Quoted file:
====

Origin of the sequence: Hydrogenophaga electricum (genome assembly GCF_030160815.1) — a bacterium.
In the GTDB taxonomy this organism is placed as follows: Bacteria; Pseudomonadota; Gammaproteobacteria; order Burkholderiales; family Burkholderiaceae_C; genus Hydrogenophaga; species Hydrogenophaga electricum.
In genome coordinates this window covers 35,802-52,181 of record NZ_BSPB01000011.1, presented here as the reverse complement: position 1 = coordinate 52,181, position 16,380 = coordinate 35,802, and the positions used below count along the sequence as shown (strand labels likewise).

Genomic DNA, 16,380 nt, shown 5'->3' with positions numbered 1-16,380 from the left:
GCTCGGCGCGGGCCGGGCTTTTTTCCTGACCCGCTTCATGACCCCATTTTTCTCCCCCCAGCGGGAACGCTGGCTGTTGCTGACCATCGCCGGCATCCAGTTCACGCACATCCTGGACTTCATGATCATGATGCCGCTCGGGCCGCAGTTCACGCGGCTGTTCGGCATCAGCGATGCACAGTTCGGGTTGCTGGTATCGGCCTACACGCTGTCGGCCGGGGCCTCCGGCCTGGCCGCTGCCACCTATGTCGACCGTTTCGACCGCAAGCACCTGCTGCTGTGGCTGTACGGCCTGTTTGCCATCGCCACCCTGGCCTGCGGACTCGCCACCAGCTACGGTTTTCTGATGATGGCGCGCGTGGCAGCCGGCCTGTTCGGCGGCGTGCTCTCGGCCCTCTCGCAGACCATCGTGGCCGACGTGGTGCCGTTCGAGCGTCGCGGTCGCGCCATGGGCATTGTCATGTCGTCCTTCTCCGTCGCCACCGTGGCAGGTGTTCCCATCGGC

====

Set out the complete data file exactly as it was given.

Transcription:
Origin of the sequence: Hydrogenophaga electricum (genome assembly GCF_030160815.1) — a bacterium.
In the GTDB taxonomy this organism is placed as follows: Bacteria; Pseudomonadota; Gammaproteobacteria; order Burkholderiales; family Burkholderiaceae_C; genus Hydrogenophaga; species Hydrogenophaga electricum.
In genome coordinates this window covers 35,802-52,181 of record NZ_BSPB01000011.1, presented here as the reverse complement: position 1 = coordinate 52,181, position 16,380 = coordinate 35,802, and the positions used below count along the sequence as shown (strand labels likewise).

Genomic DNA, 16,380 nt, shown 5'->3' with positions numbered 1-16,380 from the left:
GCTCGGCGCGGGCCGGGCTTTTTTCCTGACCCGCTTCATGACCCCATTTTTCTCCCCCCAGCGGGAACGCTGGCTGTTGCTGACCATCGCCGGCATCCAGTTCACGCACATCCTGGACTTCATGATCATGATGCCGCTCGGGCCGCAGTTCACGCGGCTGTTCGGCATCAGCGATGCACAGTTCGGGTTGCTGGTATCGGCCTACACGCTGTCGGCCGGGGCCTCCGGCCTGGCCGCTGCCACCTATGTCGACCGTTTCGACCGCAAGCACCTGCTGCTGTGGCTGTACGGCCTGTTTGCCATCGCCACCCTGGCCTGCGGACTCGCCACCAGCTACGGTTTTCTGATGATGGCGCGCGTGGCAGCCGGCCTGTTCGGCGGCGTGCTCTCGGCCCTCTCGCAGACCATCGTGGCCGACGTGGTGCCGTTCGAGCGTCGCGGTCGCGCCATGGGCATTGTCATGTCGTCCTTCTCCGTCGCCACCGTGGCAGGTGTTCCCATCGGC